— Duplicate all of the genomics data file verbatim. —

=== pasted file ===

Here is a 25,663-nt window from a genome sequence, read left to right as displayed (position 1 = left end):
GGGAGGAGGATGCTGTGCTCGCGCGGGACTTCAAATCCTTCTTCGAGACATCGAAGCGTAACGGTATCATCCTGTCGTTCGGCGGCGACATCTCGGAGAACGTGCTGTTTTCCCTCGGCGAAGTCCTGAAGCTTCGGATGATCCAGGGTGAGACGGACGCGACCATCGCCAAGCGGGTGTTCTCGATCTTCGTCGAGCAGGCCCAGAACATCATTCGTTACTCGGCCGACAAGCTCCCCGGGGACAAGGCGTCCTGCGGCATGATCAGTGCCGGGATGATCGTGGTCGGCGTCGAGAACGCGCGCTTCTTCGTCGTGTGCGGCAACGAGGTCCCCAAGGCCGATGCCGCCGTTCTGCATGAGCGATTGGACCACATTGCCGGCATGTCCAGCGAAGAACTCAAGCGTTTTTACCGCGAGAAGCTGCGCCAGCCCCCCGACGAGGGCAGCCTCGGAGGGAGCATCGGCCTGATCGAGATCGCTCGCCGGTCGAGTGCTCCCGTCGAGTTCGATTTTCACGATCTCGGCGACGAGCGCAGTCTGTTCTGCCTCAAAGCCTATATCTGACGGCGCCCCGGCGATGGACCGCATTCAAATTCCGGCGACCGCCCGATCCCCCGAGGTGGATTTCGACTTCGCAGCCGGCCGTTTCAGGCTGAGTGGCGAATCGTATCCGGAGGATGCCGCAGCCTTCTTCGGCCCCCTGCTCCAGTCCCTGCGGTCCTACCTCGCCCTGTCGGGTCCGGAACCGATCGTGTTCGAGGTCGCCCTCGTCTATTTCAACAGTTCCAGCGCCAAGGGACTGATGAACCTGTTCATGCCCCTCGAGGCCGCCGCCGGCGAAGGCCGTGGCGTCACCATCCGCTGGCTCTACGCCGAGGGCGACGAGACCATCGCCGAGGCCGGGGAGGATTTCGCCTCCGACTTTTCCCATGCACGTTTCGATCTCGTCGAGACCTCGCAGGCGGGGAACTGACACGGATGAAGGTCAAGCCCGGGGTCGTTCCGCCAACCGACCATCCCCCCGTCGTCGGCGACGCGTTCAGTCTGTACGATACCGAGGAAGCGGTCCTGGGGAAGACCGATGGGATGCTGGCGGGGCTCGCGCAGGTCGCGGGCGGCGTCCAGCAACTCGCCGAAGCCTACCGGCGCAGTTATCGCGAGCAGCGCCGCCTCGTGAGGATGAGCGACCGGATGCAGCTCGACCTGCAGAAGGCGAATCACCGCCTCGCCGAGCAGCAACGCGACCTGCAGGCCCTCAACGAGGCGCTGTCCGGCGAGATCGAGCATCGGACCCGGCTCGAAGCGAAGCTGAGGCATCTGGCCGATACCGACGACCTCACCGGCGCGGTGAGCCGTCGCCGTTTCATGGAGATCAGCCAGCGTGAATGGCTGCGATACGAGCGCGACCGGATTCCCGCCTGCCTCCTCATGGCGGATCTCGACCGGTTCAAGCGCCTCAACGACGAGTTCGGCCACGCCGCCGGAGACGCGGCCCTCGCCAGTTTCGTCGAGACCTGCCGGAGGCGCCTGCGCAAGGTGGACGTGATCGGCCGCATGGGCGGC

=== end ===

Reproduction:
Here is a 25,663-nt window from a genome sequence, read left to right as displayed (position 1 = left end):
GGGAGGAGGATGCTGTGCTCGCGCGGGACTTCAAATCCTTCTTCGAGACATCGAAGCGTAACGGTATCATCCTGTCGTTCGGCGGCGACATCTCGGAGAACGTGCTGTTTTCCCTCGGCGAAGTCCTGAAGCTTCGGATGATCCAGGGTGAGACGGACGCGACCATCGCCAAGCGGGTGTTCTCGATCTTCGTCGAGCAGGCCCAGAACATCATTCGTTACTCGGCCGACAAGCTCCCCGGGGACAAGGCGTCCTGCGGCATGATCAGTGCCGGGATGATCGTGGTCGGCGTCGAGAACGCGCGCTTCTTCGTCGTGTGCGGCAACGAGGTCCCCAAGGCCGATGCCGCCGTTCTGCATGAGCGATTGGACCACATTGCCGGCATGTCCAGCGAAGAACTCAAGCGTTTTTACCGCGAGAAGCTGCGCCAGCCCCCCGACGAGGGCAGCCTCGGAGGGAGCATCGGCCTGATCGAGATCGCTCGCCGGTCGAGTGCTCCCGTCGAGTTCGATTTTCACGATCTCGGCGACGAGCGCAGTCTGTTCTGCCTCAAAGCCTATATCTGACGGCGCCCCGGCGATGGACCGCATTCAAATTCCGGCGACCGCCCGATCCCCCGAGGTGGATTTCGACTTCGCAGCCGGCCGTTTCAGGCTGAGTGGCGAATCGTATCCGGAGGATGCCGCAGCCTTCTTCGGCCCCCTGCTCCAGTCCCTGCGGTCCTACCTCGCCCTGTCGGGTCCGGAACCGATCGTGTTCGAGGTCGCCCTCGTCTATTTCAACAGTTCCAGCGCCAAGGGACTGATGAACCTGTTCATGCCCCTCGAGGCCGCCGCCGGCGAAGGCCGTGGCGTCACCATCCGCTGGCTCTACGCCGAGGGCGACGAGACCATCGCCGAGGCCGGGGAGGATTTCGCCTCCGACTTTTCCCATGCACGTTTCGATCTCGTCGAGACCTCGCAGGCGGGGAACTGACACGGATGAAGGTCAAGCCCGGGGTCGTTCCGCCAACCGACCATCCCCCCGTCGTCGGCGACGCGTTCAGTCTGTACGATACCGAGGAAGCGGTCCTGGGGAAGACCGATGGGATGCTGGCGGGGCTCGCGCAGGTCGCGGGCGGCGTCCAGCAACTCGCCGAAGCCTACCGGCGCAGTTATCGCGAGCAGCGCCGCCTCGTGAGGATGAGCGACCGGATGCAGCTCGACCTGCAGAAGGCGAATCACCGCCTCGCCGAGCAGCAACGCGACCTGCAGGCCCTCAACGAGGCGCTGTCCGGCGAGATCGAGCATCGGACCCGGCTCGAAGCGAAGCTGAGGCATCTGGCCGATACCGACGACCTCACCGGCGCGGTGAGCCGTCGCCGTTTCATGGAGATCAGCCAGCGTGAATGGCTGCGATACGAGCGCGACCGGATTCCCGCCTGCCTCCTCATGGCGGATCTCGACCGGTTCAAGCGCCTCAACGACGAGTTCGGCCACGCCGCCGGAGACGCGGCCCTCGCCAGTTTCGTCGAGACCTGCCGGAGGCGCCTGCGCAAGGTGGACGTGATCGGCCGCATGGGCGGC